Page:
Alternative Social Media Platform Minds now allows users to store their content permanently on the Arweave platform, ensuring that no one can delete it once posted.
Attentive users can post their content on the “permanent web” without payment or additional settings. In a few minutes, the content can be displayed in Arweave block explorer and is expected to remain there forever – or at least as long as Arweave exists, Minds chief Bill Ottman told Cointelegraph.
This marks the first major integration of blockchain – or “block weave” in Arweave’s terminology – into the company’s content infrastructure. While Minds has an Ethereum-based token used to reward and pay for the company’s services, the social media platform itself is completely dependent on traditional web servers.
To unlock the new feature, Ottman posted a photo and quote from George Orwell that reads: “The past has been erased, the erasure has been forgotten, the lie has become the truth.”
The idea of storing content permanently is not new in the cryptocurrency field. Systems like Hive automatically store all messages on the blockchain, but Ottman believes this is not ideal. “It’s about giving users electives,” he said.
Not everyone may want a magazine on social media forever. European privacy regulations go so far as to create a “right to be forgotten” through electronic platforms, allowing users to remove all traces of past activities if they choose.
“I do not think [continuous storage] is necessary for any message. It is extremely important to post something continuously, and you should not say anything you want to regret. […] I think you want to give people both options. ”
Using blockchain to store content also provides the benefit of a more flexible infrastructure. “If [Amazon] S3 goes down, we can use it as a backup,” he added.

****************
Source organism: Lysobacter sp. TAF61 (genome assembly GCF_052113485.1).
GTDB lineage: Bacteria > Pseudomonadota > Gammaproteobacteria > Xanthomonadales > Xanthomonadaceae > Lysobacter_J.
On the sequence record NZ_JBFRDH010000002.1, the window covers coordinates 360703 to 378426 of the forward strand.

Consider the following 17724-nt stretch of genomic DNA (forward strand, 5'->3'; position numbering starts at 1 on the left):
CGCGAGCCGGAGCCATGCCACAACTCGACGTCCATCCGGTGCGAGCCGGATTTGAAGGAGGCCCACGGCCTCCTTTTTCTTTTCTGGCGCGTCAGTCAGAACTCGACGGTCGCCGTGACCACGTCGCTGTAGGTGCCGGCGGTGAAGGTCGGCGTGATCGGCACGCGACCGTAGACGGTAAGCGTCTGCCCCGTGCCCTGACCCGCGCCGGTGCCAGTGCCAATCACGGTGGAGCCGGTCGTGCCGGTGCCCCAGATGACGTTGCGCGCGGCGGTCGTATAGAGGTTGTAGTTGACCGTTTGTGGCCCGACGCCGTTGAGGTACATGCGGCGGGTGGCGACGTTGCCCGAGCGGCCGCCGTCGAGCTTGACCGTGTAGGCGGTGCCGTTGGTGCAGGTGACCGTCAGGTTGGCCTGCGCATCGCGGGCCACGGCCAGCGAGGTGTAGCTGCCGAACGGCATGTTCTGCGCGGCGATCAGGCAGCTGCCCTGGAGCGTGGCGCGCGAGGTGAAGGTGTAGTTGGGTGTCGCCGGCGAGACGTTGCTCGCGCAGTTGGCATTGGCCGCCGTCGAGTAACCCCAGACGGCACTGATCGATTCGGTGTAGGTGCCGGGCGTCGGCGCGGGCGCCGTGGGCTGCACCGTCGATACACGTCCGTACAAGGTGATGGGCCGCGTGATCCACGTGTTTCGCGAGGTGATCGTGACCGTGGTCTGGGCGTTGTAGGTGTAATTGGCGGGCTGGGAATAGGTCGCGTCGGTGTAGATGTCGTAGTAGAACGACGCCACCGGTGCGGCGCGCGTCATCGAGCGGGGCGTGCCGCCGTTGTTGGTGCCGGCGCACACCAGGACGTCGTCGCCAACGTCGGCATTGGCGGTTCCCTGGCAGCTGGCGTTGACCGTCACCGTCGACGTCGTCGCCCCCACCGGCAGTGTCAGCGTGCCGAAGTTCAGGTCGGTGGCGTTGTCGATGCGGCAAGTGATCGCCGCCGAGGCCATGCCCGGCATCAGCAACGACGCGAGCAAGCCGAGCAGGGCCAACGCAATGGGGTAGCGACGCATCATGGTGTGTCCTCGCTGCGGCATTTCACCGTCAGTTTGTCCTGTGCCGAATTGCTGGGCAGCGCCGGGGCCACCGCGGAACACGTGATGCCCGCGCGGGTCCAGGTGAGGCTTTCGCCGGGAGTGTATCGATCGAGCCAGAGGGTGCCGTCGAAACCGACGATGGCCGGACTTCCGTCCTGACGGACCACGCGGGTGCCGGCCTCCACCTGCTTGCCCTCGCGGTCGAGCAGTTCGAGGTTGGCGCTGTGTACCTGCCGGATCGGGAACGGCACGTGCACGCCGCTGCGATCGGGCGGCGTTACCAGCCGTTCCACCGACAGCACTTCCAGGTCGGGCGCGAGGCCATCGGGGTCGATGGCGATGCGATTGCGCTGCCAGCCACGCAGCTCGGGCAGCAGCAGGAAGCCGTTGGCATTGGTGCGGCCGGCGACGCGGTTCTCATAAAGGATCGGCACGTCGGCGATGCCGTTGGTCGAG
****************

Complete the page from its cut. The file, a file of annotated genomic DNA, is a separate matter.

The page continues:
However, the most obvious use case for this feature is censorship resistance. Content that cannot be removed or changed once posted should be extremely difficult to track.
This can be seen as a double-edged sword. Major social media platforms are currently being investigated for doing too much moderation of the content and doing little, depending on the critics’ personal views.
“You have to ask yourself which 1984 scenario do you want? Do you want a scenario where all information can be burned to the ground […] or do you want more content to be permanent? ”
Osman strongly believes that information cannot be drowned out. He said: “If in ten years we have intermediaries banning arbitrary shit, you can attack us.”
But it can not be enough to trust the founders of a company on their word. Twitter leaders became known as the Free Speech Party’s “Free Speech Wing” in 2012, but Twitter boss Jack Dorsey distanced himself from the comments a few years later.
Ottman believes that storing immutable data will become more and more common. It’s just an inevitable advance in technology. He said conditions have become more consistent and transparent. Ottman noted that it was perhaps surprising that Dorsey herself shared this view.
Storing data in an immutable ledger can remove many, but not all, controls that allow for oversight. As Osman said, the Arweave contract requires some degree of content change before deciding whether or not to include it. Furthermore, information can still be hidden by the social media interface, which can limit access to it.